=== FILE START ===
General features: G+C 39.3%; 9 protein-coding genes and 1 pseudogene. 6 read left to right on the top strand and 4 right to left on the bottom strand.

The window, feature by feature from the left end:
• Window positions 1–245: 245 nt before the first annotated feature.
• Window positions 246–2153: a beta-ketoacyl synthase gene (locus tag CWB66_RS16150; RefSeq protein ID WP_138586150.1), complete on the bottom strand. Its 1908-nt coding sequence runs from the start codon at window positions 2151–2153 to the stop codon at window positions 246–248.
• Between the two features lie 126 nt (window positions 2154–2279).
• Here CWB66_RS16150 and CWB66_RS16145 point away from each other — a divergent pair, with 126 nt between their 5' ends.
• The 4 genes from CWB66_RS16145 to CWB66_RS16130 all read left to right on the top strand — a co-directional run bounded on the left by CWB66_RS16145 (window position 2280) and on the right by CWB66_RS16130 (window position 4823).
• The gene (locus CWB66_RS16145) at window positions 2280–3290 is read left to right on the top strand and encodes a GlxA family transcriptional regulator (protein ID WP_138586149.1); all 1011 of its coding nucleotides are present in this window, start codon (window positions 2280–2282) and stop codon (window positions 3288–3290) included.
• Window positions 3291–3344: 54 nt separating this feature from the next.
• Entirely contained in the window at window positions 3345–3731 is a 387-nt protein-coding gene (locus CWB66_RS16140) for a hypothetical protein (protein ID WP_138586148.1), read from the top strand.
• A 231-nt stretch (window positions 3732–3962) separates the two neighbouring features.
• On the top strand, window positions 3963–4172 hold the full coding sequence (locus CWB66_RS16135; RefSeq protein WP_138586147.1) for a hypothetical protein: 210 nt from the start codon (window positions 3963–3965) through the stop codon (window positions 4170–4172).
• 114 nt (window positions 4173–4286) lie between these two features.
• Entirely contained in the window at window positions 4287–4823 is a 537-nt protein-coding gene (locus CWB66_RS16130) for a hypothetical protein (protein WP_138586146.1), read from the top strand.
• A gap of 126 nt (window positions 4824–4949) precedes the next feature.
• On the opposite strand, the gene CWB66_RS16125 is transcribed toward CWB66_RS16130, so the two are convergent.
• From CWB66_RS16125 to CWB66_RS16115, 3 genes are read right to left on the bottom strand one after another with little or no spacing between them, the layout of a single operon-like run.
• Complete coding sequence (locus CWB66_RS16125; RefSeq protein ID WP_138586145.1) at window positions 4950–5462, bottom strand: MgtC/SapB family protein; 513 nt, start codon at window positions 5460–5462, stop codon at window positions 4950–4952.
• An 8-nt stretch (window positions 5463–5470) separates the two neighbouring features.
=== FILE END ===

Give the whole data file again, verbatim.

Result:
General features: G+C 39.3%; 9 protein-coding genes and 1 pseudogene. 6 read left to right on the top strand and 4 right to left on the bottom strand.

The window, feature by feature from the left end:
• Window positions 1–245: 245 nt before the first annotated feature.
• Window positions 246–2153: a beta-ketoacyl synthase gene (locus tag CWB66_RS16150; RefSeq protein ID WP_138586150.1), complete on the bottom strand. Its 1908-nt coding sequence runs from the start codon at window positions 2151–2153 to the stop codon at window positions 246–248.
• Between the two features lie 126 nt (window positions 2154–2279).
• Here CWB66_RS16150 and CWB66_RS16145 point away from each other — a divergent pair, with 126 nt between their 5' ends.
• The 4 genes from CWB66_RS16145 to CWB66_RS16130 all read left to right on the top strand — a co-directional run bounded on the left by CWB66_RS16145 (window position 2280) and on the right by CWB66_RS16130 (window position 4823).
• The gene (locus CWB66_RS16145) at window positions 2280–3290 is read left to right on the top strand and encodes a GlxA family transcriptional regulator (protein ID WP_138586149.1); all 1011 of its coding nucleotides are present in this window, start codon (window positions 2280–2282) and stop codon (window positions 3288–3290) included.
• Window positions 3291–3344: 54 nt separating this feature from the next.
• Entirely contained in the window at window positions 3345–3731 is a 387-nt protein-coding gene (locus CWB66_RS16140) for a hypothetical protein (protein ID WP_138586148.1), read from the top strand.
• A 231-nt stretch (window positions 3732–3962) separates the two neighbouring features.
• On the top strand, window positions 3963–4172 hold the full coding sequence (locus CWB66_RS16135; RefSeq protein WP_138586147.1) for a hypothetical protein: 210 nt from the start codon (window positions 3963–3965) through the stop codon (window positions 4170–4172).
• 114 nt (window positions 4173–4286) lie between these two features.
• Entirely contained in the window at window positions 4287–4823 is a 537-nt protein-coding gene (locus CWB66_RS16130) for a hypothetical protein (protein WP_138586146.1), read from the top strand.
• A gap of 126 nt (window positions 4824–4949) precedes the next feature.
• On the opposite strand, the gene CWB66_RS16125 is transcribed toward CWB66_RS16130, so the two are convergent.
• From CWB66_RS16125 to CWB66_RS16115, 3 genes are read right to left on the bottom strand one after another with little or no spacing between them, the layout of a single operon-like run.
• Complete coding sequence (locus CWB66_RS16125; RefSeq protein ID WP_138586145.1) at window positions 4950–5462, bottom strand: MgtC/SapB family protein; 513 nt, start codon at window positions 5460–5462, stop codon at window positions 4950–4952.
• An 8-nt stretch (window positions 5463–5470) separates the two neighbouring features.